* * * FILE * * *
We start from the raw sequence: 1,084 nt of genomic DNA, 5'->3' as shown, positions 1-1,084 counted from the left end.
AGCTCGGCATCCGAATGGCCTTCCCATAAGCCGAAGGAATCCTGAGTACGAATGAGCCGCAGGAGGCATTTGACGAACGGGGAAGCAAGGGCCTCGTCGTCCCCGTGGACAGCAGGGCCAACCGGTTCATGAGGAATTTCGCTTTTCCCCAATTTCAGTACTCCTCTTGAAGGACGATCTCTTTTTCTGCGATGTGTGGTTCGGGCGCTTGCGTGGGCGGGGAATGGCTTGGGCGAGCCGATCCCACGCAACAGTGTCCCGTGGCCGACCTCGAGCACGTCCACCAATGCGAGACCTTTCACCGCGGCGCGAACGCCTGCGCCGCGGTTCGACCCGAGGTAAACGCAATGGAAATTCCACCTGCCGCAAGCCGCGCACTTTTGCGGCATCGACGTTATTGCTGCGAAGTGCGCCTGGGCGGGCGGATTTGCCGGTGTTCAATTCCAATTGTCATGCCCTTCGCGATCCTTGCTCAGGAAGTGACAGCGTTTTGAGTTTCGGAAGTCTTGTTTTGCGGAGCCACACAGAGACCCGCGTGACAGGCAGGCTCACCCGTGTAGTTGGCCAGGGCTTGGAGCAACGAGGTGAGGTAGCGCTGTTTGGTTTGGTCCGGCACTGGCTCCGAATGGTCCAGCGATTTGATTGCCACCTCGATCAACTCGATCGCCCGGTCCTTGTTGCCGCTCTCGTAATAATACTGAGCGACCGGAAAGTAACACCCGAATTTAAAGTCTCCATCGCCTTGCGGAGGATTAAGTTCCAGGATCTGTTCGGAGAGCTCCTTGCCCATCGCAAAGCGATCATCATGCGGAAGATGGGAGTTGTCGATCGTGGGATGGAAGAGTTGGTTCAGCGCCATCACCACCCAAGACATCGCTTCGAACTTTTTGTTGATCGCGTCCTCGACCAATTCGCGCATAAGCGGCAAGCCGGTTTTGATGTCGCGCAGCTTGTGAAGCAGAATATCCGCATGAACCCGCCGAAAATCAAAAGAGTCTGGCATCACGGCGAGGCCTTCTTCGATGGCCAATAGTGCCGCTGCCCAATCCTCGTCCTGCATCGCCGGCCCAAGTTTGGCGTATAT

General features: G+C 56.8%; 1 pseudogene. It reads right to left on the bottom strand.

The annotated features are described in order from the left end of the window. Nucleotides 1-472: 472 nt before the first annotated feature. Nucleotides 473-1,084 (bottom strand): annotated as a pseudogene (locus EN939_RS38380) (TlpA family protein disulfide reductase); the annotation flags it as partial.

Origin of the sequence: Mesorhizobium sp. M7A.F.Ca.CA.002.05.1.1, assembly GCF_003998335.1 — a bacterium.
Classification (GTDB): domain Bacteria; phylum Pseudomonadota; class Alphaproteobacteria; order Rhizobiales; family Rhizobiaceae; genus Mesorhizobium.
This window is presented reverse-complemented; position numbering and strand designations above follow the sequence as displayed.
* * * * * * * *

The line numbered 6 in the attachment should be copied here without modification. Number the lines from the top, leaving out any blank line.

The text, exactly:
Classification (GTDB): domain Bacteria; phylum Pseudomonadota; class Alphaproteobacteria; order Rhizobiales; family Rhizobiaceae; genus Mesorhizobium.